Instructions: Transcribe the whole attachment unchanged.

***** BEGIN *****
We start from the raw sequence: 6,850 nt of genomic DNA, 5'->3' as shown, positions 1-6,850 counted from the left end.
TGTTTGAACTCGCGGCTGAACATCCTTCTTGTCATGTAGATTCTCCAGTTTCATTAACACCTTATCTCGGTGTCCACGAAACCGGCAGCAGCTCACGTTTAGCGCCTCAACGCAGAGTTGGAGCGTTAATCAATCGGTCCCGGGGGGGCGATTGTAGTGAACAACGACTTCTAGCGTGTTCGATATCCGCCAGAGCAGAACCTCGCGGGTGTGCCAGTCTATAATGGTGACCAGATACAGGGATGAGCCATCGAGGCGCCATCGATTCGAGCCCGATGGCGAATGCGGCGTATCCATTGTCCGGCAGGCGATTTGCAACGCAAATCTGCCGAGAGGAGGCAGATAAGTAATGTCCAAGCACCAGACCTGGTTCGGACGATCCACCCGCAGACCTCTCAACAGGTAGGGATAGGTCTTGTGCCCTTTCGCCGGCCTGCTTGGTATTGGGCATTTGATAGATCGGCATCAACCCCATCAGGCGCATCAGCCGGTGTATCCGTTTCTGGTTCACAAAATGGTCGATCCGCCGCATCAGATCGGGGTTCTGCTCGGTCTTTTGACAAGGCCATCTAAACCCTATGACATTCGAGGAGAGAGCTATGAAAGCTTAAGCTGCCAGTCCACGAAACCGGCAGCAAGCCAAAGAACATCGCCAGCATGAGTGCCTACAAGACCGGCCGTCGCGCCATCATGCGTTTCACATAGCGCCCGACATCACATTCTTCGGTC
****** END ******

We start from the raw sequence: 6,850 nt of genomic DNA, 5'->3' as shown, positions 1-6,850 counted from the left end.
TGTTTGAACTCGCGGCTGAACATCCTTCTTGTCATGTAGATTCTCCAGTTTCATTAACACCTTATCTCGGTGTCCACGAAACCGGCAGCAGCTCACGTTTAGCGCCTCAACGCAGAGTTGGAGCGTTAATCAATCGGTCCCGGGGGGGCGATTGTAGTGAACAACGACTTCTAGCGTGTTCGATATCCGCCAGAGCAGAACCTCGCGGGTGTGCCAGTCTATAATGGTGACCAGATACAGGGATGAGCCATCGAGGCGCCATCGATTCGAGCCCGATGGCGAATGCGGCGTATCCATTGTCCGGCAGGCGATTTGCAACGCAAATCTGCCGAGAGGAGGCAGATAAGTAATGTCCAAGCACCAGACCTGGTTCGGACGATCCACCCGCAGACCTCTCAACAGGTAGGGATAGGTCTTGTGCCCTTTCGCCGGCCTGCTTGGTATTGGGCATTTGATAGATCGGCATCAACCCCATCAGGCGCATCAGCCGGTGTATCCGTTTCTGGTTCACAAAATGGTCGATCCGCCGCATCAGATCGGGGTTCTGCTCGGTCTTTTGACAAGGCCATCTAAACCCTATGACATTCGAGGAGAGAGCTATGAAAGCTTAAGCTGCCAGTCCACGAAACCGGCAGCAAGCCAAAGAACATCGCCAGCATGAGTGCCTACAAGACCGGCCGTCGCGCCATCATGCGTTTCACATAGCGCCCGACATCACATTCTTCGGTC